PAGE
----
7. “I respond to a work’s beauty (or witness to beauty) more than I get involved in assessing the precision of its ‘truth’ (slippery topic that is, especially here in postmodernland). ”

    Oh, so do I. Beauty is the hallmark of modern science, the indication for particle physicists that their equations are correct. I think aesthetics are a far greater indicator of truth than is rationality. Because we can rationalize anything. But truth–well, it rings true.

  8. Don’t fret, Carl. “Scholar” takes a self-important tone that should not be confused with the real deal, scholar-wise.

    It is no crime to read a book as a Thomist, or as anything else. Texts are not self-interpreting; and the pretense that they are is one of the things that shows the puerility of “Scholar” at work. (The petulant dismissiveness of the review is another.) If there is some problem with Thomism (Gilsonian or otherwise), the burden of proof is with the plaintiff to show us why. It’s really only among middle-schoolers that a disparaging predication stands as sufficient proof of a speaker’s defectiveness.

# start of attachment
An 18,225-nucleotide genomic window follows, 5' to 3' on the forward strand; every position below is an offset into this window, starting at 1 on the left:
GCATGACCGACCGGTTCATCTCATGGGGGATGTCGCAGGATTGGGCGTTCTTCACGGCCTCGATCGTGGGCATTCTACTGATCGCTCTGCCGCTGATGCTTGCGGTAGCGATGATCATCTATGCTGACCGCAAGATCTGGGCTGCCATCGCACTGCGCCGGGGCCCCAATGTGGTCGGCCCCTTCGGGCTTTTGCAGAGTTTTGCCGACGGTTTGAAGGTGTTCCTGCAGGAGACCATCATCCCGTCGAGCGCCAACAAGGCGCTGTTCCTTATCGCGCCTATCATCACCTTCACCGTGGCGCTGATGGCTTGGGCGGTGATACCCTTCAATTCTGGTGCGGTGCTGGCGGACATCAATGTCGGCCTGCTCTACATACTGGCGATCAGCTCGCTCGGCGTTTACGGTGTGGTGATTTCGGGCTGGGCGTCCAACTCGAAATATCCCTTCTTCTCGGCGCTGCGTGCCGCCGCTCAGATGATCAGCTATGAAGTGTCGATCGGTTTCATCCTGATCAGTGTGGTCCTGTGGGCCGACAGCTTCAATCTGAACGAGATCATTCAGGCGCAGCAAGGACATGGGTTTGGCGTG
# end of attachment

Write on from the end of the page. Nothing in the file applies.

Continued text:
The reviewer’s argument appears to hinge on the claim that there are discrete traditions in neo-platonism, two in particular, that are both identifiable and all-determining. And that’s just weird. It turns out that a few other people have had exposure to the texts and thinkers whose names “Scholar” bats about in this argumentum ad verecundiam that is supposed to silence and chasten the rest of us. (That is the informal fallacy of “appeal to authority”, a classic bait-and-switch tactic that has left poor, dear Carl out of kilter.) And I doubt that any of the serious ones among that lot would ever accept the claim that neo-platonism in late antiquity is anything close to neat and tidy in the way “Scholar” proposes.

    So I’d say we need to have courage here. “Scholar” is being a bit of a bully, and not the kind who might present nearly the substance to which he (it’s got to be a guy…) pretends.

    Besides, I am hard-pressed to see what the point of savaging the book might be, even if we could take “Scholar” seriously on the merits of his arguments. Re-read the last paragraph of Carl’s review, and of his response to it. Aside from the merit of real sincerity, it also shows a way in which we might wish to be grounded if we choose to muck about in this kind of literature. Disparaging others for being insufficiently Iamblichean-Proclean or whatever to take seriously really won’t take us very far – let alone as far as we need to go to free us from our prejudices and root ourselves in the light of God.